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'Atrocious' case leads to arrest

Man charged with holding hostage, torturing animals

March 11, 2011
By NANCY TULLIS, For The Weirton Daily Times

CHESTER - A Hancock County man who allegedly held his former girlfriend hostage and tortured and killed 29 dogs had been charged previously in Hancock County and was on house arrest, Sheriff Mike White said.

"I have seen this (animal cruelty before) but not to this magnitude," White said. "This is atrocious."

White said such a case is the main reason why he is not a fan of house arrest.

Article Photos

Nally

"We are using house arrest and not putting people in jail," he said. "This is a serious issue."

The sheriff said that as a convicted felon, Jeffrey Nally Jr., 19, of 1855 Orchard Lane, was not to be in possession of any weapons. There were several in the Orchard Lane home, and he allegedly used them to threaten the 19-year-old Clarksburg woman, White said.

"The violence was escalating, and in my opinion it's good this ended when it did, because I believe he eventually would have killed her," White said.

Chief Deputy Todd Murray said the 19-year-old Clarksburg area woman is back home with her family today after a month-long ordeal. Murray said she was allegedly held against her will and forced to watch while her former boyfriend allegedly tortured and mutilated 29 dogs.

Murray said deputies of the department's Special Response Team assisted West Virginia State Police in taking Nally into custody Wednesday night. The woman was safely removed from the home, and did not require medical treatment. Sheriff's deputies transported her to Clarksburg, Murray said.

Nally is being held in the West Virginia Northern Regional Jail in Moundsville on $450,000 bond. He is charged through the West Virginia State Police with 29 counts of felony animal cruelty, one count of domestic battery and one count of kidnapping.

Murray said after securing the scene, deputies, state troopers and Nicole Busick, county animal control officer, spent the night burying the dogs.

Three dogs and a pig were rescued from the home, he said.

Murray said state police called the sheriff's department for assistance around 7 p.m. after state police Cpl. Larry Roberts received a call from the woman's mother. She said her daughter had told her she was being held hostage and her boyfriend was killing dogs. She told police they had to get her daughter out of there. She said Nally had told her daughter he would kill any officer who showed up to arrest him, and kill her daughter and himself.

Deputies met state troopers and assembled the SRT team. They went to Nally's Orchard Lane home off state Route 8 around 9 p.m., he said.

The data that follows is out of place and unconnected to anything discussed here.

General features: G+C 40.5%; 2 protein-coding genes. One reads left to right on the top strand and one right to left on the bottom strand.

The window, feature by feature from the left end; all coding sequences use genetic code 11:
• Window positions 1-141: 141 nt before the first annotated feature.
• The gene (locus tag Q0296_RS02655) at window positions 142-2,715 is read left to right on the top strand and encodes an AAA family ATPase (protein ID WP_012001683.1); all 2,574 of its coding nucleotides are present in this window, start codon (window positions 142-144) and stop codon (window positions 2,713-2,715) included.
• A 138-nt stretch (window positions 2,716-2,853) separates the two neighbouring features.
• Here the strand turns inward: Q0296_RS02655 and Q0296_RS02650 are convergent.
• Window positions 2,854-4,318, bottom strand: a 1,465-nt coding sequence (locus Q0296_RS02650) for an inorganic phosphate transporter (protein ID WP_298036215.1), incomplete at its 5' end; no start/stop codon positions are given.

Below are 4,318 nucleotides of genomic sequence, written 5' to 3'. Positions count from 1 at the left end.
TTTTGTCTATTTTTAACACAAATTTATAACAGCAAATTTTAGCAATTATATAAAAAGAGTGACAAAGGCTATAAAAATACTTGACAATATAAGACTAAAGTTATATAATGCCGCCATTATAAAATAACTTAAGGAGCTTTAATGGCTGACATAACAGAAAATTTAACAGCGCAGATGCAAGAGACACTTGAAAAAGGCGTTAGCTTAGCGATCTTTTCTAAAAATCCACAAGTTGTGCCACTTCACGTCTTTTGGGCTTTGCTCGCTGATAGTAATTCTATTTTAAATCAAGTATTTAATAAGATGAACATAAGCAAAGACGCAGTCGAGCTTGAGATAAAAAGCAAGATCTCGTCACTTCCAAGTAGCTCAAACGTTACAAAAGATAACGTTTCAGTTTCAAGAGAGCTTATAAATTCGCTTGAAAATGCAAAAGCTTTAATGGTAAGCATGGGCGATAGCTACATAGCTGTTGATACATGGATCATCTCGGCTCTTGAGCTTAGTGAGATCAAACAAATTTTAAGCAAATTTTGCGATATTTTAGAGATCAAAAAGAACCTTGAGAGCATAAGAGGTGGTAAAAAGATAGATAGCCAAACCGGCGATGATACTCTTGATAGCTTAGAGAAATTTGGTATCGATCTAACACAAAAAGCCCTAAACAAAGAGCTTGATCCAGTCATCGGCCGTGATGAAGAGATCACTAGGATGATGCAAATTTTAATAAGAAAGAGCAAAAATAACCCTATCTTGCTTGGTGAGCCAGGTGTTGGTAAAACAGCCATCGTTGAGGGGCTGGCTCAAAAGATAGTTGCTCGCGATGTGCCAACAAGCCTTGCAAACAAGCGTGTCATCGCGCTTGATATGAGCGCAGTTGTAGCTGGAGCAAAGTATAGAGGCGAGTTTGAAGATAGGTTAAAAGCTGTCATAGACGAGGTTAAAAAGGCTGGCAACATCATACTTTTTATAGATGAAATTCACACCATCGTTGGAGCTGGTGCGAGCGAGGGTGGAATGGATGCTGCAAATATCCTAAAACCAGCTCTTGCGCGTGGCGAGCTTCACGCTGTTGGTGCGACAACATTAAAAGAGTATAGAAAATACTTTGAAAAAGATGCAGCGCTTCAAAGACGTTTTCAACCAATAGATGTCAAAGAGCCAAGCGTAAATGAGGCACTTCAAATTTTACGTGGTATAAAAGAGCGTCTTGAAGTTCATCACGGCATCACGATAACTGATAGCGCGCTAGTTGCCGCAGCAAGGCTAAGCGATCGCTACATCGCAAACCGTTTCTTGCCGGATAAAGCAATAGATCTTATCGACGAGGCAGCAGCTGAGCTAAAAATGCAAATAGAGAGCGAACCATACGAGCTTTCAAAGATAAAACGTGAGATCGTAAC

"We had the element of surprise," Murray said. "We had the mother call her daughter as she often did, and she was able to get outside. We secured her, then moved in."

The 19-year-old said she and Nally met through mutual friends and dated for several months before she voluntarily moved in with him in December.

She told police the alleged abuse developed over time, and in the past month he had become more physically and sexually abusive.

She told police that in the past three weeks, she had not been allowed to go anywhere alone, not even to the bathroom or in the shower. Nally monitored her phone calls and restricted food, sometimes not allowing her to eat for two or three days at a time, she said.

The woman told police Nally began torturing and killing the dogs - most of them puppies - in the past few weeks. She said he took pleasure in her terror as he made her watch him kill the puppies, experimenting with different tools.

Murray said the dead dogs were in various stages of decomposition, showing he had been killing them over time. Some of the dogs were buried, others were in plastic bags which he had tossed over the hill.

"Some were decapitated, some skinned," Murray said. "He used different tools on each dog -a crossbow, hammers, saws, drills - he did all this in the house. He made her watch, then forced her to clean up the mess."

Murray said Nally gathered the dogs over time by responding to newspaper ads.

"When people would have free puppies, he'd get them and tell the people he lived on a farm," Murray said.

He said some people even delivered the puppies to Nally's rural residence, thinking they were going to a good home.

(Tullis can be contacted at ntullis@reviewonline.com)

 
 

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